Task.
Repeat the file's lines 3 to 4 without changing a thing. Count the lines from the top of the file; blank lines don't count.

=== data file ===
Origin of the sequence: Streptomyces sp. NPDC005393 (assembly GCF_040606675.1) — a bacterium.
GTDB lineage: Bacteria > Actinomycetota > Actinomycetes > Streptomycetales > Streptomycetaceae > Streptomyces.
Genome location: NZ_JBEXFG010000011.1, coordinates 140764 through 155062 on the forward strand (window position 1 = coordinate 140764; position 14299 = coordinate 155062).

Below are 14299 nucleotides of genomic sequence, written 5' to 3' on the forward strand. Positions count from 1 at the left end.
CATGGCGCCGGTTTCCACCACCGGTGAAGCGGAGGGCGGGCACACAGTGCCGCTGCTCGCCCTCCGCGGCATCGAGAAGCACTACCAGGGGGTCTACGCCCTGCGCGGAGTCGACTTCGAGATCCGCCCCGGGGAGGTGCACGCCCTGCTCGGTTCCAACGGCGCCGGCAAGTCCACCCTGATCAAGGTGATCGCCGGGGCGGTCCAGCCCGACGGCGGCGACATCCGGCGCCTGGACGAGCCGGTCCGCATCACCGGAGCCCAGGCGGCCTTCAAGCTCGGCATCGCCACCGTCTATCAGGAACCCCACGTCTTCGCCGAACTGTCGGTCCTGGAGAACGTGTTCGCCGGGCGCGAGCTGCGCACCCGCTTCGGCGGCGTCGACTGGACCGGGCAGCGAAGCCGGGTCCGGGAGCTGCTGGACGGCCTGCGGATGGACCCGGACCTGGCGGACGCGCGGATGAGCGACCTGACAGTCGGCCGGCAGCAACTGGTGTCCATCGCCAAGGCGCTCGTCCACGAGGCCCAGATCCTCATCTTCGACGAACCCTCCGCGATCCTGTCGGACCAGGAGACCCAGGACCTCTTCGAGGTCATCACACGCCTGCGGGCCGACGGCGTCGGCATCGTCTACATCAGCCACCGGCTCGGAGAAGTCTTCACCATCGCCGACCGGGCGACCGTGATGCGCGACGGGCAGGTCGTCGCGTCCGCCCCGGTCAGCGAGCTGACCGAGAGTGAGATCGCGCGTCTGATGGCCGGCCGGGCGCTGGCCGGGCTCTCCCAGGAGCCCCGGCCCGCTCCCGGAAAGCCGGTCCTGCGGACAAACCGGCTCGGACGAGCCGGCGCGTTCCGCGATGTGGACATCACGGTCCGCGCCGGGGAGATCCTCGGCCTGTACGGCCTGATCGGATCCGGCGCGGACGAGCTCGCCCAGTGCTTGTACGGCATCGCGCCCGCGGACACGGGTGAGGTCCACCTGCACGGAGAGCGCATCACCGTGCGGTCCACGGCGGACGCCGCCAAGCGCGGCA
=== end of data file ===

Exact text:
Genome location: NZ_JBEXFG010000011.1, coordinates 140764 through 155062 on the forward strand (window position 1 = coordinate 140764; position 14299 = coordinate 155062).

Below are 14299 nucleotides of genomic sequence, written 5' to 3' on the forward strand. Positions count from 1 at the left end.